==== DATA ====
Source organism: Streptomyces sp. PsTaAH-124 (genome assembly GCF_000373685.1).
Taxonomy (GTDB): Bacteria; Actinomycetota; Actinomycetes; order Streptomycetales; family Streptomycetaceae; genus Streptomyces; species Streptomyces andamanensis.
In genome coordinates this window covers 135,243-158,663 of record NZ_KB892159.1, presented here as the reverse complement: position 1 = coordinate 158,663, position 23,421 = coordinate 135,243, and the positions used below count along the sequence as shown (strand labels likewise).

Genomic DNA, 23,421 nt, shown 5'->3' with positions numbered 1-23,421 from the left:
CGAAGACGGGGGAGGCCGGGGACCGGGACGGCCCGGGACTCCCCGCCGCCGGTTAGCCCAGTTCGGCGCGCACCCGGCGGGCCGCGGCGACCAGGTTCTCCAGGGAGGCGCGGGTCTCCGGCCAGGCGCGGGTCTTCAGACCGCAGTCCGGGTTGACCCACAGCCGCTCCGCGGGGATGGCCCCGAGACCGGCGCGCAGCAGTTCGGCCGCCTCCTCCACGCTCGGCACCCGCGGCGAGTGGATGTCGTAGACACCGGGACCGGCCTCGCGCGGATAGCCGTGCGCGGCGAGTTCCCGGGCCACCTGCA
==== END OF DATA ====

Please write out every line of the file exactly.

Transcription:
Source organism: Streptomyces sp. PsTaAH-124 (genome assembly GCF_000373685.1).
Taxonomy (GTDB): Bacteria; Actinomycetota; Actinomycetes; order Streptomycetales; family Streptomycetaceae; genus Streptomyces; species Streptomyces andamanensis.
In genome coordinates this window covers 135,243-158,663 of record NZ_KB892159.1, presented here as the reverse complement: position 1 = coordinate 158,663, position 23,421 = coordinate 135,243, and the positions used below count along the sequence as shown (strand labels likewise).

Genomic DNA, 23,421 nt, shown 5'->3' with positions numbered 1-23,421 from the left:
CGAAGACGGGGGAGGCCGGGGACCGGGACGGCCCGGGACTCCCCGCCGCCGGTTAGCCCAGTTCGGCGCGCACCCGGCGGGCCGCGGCGACCAGGTTCTCCAGGGAGGCGCGGGTCTCCGGCCAGGCGCGGGTCTTCAGACCGCAGTCCGGGTTGACCCACAGCCGCTCCGCGGGGATGGCCCCGAGACCGGCGCGCAGCAGTTCGGCCGCCTCCTCCACGCTCGGCACCCGCGGCGAGTGGATGTCGTAGACACCGGGACCGGCCTCGCGCGGATAGCCGTGCGCGGCGAGTTCCCGGGCCACCTGCA